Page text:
Carnival Panorama is on her way to the second shipyard for her necessary engine repairs, after having been foiled in her attempt to reach the first shipyard – where those repairs will take place – due to low bridges.
Now, the ship is en route to Victoria, British Columbia, where her “whale tail” funnel will be removed, before she can have her engine repairs completed in Portland, Oregon.
The urgently needed engine repairs for Carnival Panorama are proving trickier than expected, but not because the repairs themselves are necessarily complicated. Instead, the ship is having difficulty reaching the shipyard in Portland, Oregon, where those repairs will be completed.
The Portland shipyard ready to service Carnival Panorama lies roughly 95 miles (153 kilometers) up the Columbia River from the coast, a route crossed by low-lying bridges. The 133,500-gross-ton, Vista-class ship has 15 passenger decks, with her iconic whale tail funnel rising high above the tallest deck.
That funnel is too tall to pass underneath the river’s bridges, and must be dismantled before the ship can reach the dry dock facilities. It was initially hoped the funnel could be removed in Astoria, Oregon before the ship began moving up the river, but that has proved impossible.
Now, satellite tracking data shows Carnival Panorama heading for Victoria, British Columbia, where the shipyard facilities are equipped to safely remove the upper part of ship’s funnel so she can then return to Oregon and proceed to the dry dock.
After the engines are repaired, the ship will likely need to move back to Victoria once again for her funnel to be reassembled before she will finally return to Long Beach to welcome guests.
While this is a complicated situation, Carnival Cruise Line brand ambassador John Heald has explained that the cruise line did look for alternative shipyards that could service Carnival Panorama, but options at west coast shipyards were limited due to facilities and docking schedules.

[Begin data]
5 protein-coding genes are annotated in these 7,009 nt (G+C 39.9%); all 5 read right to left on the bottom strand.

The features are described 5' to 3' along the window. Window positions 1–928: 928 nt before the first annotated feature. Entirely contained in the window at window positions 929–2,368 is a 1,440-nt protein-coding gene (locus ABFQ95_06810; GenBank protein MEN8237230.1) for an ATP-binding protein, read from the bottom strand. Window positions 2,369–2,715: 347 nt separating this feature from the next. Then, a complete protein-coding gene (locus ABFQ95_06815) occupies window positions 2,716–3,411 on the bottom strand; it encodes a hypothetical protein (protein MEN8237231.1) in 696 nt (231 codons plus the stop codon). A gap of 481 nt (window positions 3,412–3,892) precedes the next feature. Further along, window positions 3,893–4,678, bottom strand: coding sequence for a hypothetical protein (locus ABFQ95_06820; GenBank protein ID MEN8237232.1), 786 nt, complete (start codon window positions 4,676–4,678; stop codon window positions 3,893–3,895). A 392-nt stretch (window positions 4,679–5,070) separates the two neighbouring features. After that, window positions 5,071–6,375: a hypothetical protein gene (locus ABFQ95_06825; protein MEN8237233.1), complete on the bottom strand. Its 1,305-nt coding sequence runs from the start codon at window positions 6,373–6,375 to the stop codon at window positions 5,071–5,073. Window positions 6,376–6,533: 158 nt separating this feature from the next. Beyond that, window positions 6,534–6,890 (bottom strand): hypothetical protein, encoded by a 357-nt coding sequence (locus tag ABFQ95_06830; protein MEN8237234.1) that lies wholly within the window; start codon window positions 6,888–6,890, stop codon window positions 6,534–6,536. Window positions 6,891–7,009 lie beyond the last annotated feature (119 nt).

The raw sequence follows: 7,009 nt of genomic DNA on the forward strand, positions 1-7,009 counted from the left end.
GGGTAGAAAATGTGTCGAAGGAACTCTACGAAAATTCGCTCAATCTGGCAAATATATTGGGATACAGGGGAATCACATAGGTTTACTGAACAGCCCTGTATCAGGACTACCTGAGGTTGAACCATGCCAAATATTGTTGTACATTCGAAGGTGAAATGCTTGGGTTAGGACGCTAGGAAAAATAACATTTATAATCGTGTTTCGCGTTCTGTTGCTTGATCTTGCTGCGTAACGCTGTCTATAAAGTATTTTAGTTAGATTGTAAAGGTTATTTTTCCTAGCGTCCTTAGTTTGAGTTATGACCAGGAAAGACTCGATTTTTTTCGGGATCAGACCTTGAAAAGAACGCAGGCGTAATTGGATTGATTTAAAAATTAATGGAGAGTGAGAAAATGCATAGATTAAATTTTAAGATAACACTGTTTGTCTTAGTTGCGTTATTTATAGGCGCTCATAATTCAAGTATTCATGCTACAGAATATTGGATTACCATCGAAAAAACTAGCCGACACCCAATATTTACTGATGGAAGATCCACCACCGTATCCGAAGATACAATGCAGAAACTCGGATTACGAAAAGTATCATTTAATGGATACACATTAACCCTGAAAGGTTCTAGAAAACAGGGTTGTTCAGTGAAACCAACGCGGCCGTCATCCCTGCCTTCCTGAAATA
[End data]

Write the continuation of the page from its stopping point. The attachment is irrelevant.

“The ship is making a brief stop in Canada and then will head to Astoria,” Heald confirmed about the convoluted arrangements.
Guests booked on Christmas and New Year’s sailings of Carnival Panorama are understandably nervous about whether those cruises will be cancelled if the repairs take longer than anticipated.
Both holiday sailings are Mexican Riviera cruises. The Saturday, December 23 departure is the first planned for the ship after repairs are complete, and is a 7-night cruise visiting Puerto Vallarta, Mazatlán, and Cabo San Lucas.
The 8-night New Year’s Cruise will depart on Saturday, December 30 and will call on the same ports as the previous voyage, as well as an extra port of call in La Paz.
Heald has attempted to assuage guests’ concerns and reassure them that the sailings are expected to move ahead as planned.
“We fully expect [the] ship to be back ready to give you all the fun you deserve,” Heald said. “I promise we will keep you updated if anything were to change so please don’t worry, but now we’re saying we can’t wait to see you having fun.”
When Carnival Panorama first developed these engine difficulties at the beginning of November, the ship’s maximum cruising speed was impacted and the November 4, 2023 sailing had two ports of call cancelled so the ship could return to Long Beach on schedule.
Read Also: What’s Wrong With the Vista-Class Ships?
After the difficulties were assessed, four cruises were cancelled so the ship could be removed from service for immediate repairs. As the difficulties with securing dry dock facilities became clear, however, two additional cruises were cancelled to ensure enough time for these technical repairs to be completed and allow the ship to return to service with her maximum propulsion intact.
At the moment, it is hopeful that Carnival Panorama will be full speed ahead for her Christmas and New Year’s cruises, but booked guests should stay in close contact with Carnival Cruise Line for any further notifications, cancellations, or adjustments.
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